The U.P. “George Bush 41”

Word was floating around that the Union Pacific’s #4141 was parked over at the U.P. yard in Addis, Louisiana today. This is the locomotive that pulled the funeral train of the late President George H. W. Bush to Texas during his recent funeral. Naturally I felt compelled to investigate, so my friend Ron Findley and I headed over across the Mississippi River late this morning. Arriving in Addis, we found the prize, along with locomotive #1943, the “Spirit of the Union Pacific”.

Here’s the U.P. #4141, the “George Bush 41” parked at the edge of the yard for all to see:

UP #4141 "George Bush 41"

This locomotive is an Electro-Motive SD70ACe, and it was manufactured in Canada in June, 2005. Below is a close-up view of the cab. The Bush Presidential Library plaque is seen on the side of the hood.

UP #4141 "George Bush 41" Cab

The weather in this area has been terrible lately, with thunderstorms and such almost daily. But today we were rewarded with sun and beautiful blue skies . . . perfect weather for a bit of railfanning.

The 4141 was paired with another interesting locomotive, an SD70AH #1943, and it’s named “Spirit of the Union Pacific”. This locomotive pays tribute to our military.

UP #1943 "Spirit of the Union Pacific"

And below is a close-up view of the rear of the 1943. Note the POW-MIA remembrance.

UP #1943 - POW*MIA

This pair of locomotives is indeed an impressive sight, and I’m thrilled that we were fortunate to see them. Even though the U.P. has published that the locomotives are touring their system for their employees to view, they were very hospitable to the crowd of “civilians” that encroached upon their property today.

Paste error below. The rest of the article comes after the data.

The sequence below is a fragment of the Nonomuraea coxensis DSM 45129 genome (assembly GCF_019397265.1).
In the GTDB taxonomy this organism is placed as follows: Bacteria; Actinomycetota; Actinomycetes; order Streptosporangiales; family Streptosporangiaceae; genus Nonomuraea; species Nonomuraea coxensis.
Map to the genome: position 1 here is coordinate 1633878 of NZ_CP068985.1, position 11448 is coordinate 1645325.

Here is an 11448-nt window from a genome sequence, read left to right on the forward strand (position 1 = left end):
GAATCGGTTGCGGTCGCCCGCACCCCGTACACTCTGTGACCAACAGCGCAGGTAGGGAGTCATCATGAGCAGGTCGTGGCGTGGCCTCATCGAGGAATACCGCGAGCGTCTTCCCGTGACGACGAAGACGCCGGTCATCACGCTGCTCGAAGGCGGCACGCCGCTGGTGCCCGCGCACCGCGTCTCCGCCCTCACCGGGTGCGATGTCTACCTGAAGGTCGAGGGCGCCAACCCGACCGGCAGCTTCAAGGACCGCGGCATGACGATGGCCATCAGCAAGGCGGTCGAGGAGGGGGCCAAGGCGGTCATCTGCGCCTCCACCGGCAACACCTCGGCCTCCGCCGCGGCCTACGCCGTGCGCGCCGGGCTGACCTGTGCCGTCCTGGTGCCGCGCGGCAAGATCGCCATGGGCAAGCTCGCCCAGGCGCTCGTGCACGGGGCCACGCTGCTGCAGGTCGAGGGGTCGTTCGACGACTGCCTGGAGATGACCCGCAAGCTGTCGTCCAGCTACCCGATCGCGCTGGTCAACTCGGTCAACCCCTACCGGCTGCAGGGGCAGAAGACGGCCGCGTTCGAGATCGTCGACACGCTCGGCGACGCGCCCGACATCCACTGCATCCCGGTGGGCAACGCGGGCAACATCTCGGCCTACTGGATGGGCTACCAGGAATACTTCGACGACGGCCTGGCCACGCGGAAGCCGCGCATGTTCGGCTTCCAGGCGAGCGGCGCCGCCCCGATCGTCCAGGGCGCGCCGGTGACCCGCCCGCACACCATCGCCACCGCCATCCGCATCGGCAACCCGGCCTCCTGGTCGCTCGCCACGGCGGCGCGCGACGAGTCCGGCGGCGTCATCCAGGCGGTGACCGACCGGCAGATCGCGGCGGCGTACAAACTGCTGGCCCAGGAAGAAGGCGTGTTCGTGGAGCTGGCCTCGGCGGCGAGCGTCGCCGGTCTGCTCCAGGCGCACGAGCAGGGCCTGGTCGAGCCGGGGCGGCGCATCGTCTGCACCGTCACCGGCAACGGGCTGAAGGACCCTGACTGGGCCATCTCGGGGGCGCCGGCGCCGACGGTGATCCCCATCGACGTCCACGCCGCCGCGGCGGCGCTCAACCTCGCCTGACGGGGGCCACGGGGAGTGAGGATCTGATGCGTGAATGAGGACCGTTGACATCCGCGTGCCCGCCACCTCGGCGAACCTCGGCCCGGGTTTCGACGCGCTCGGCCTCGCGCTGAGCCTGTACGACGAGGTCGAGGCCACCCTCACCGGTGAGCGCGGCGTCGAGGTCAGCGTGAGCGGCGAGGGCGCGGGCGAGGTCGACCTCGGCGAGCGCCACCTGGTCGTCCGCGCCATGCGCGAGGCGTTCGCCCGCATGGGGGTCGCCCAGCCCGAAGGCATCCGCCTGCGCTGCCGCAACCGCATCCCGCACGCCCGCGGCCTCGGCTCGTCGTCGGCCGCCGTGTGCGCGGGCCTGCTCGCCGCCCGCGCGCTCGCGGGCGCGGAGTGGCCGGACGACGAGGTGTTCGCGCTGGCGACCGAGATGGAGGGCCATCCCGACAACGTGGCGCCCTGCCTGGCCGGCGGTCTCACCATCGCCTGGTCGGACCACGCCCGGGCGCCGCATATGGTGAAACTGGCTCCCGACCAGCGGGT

New Meets the Old

One of those new newfangled diesels meets a steam locomotive at the Chicago Union Station. The time is January of 1943, and that modernistic train is the Chicago, Burlington and Quincy’s Denver Zephyr.  This train ran between Chicago and Denver, with service commencing in 1936,  and running until 1973.  The route was 1,034 miles and the train generally covered the distance in 16 ~ 16-1/2 hours.

Photo by Jack Delano

Steam and diesel engine at the Union Station, Chicago, Ill.

Washing the #3034

Jack Delano has ventured down to the locomotive servicing facilities to see what goes on there.  And here we see Viola Sievers washing down the running gear of C&NW steamer #3034 at the end of its run.  Washing the locomotives was not only for the pride of the fleet, but also so that the machine could be properly inspected for problems and defect.

With the war going, the manpower shortage created thousands of jobs for the women, and they stepped up to even the toughest and dirtiest jobs that had to be done.

Viola Sievers Washing #3034

C&NW Freight . . . the End

Some of my favorite rail images came from a gentleman named Jack Delano.  While not specifically a rail photographer, he left his mark back in the early 1040s with a series of photographs he captured while employed by the Farm Services Administration as part of their photography program.  Two of the railroads he covered extensively were the Chicago and Northwestern, and the Illinois Central.

One of the things I really like about his photography is the way he captures the human element into many of his compositions.  In this image, we can study the unique interior of this freight crew’s C&NW caboose as they are making the run between Chicago and Clinton, Iowa.

Freight train operations on the C&NW between Chicago and Clinton, Iowa

Best Friend of Charleston

Back in the summer of 1973 I attended the NMRA national convention in Atlanta, Georgia, aptly named Peachtree ’73.  It was a fine convention, and in addition to the usual fare, the convention hosted a double-headed steam excursion.

But there was another steam-up that caught my attention as well.  And here it is: a working replica of the Best Friend of Charleston locomotive, along with several coaches.  It was interesting to see it ramble down the street.

Best Friend of Charleston, Atlanta, Ga.

The original locomotive, built in 1830, was said to be the first U.S. built locomotive for actual railroad service.  Unfortunately it suffered a boiler explosion six months after being placed in service.

This replica is one of two that exist.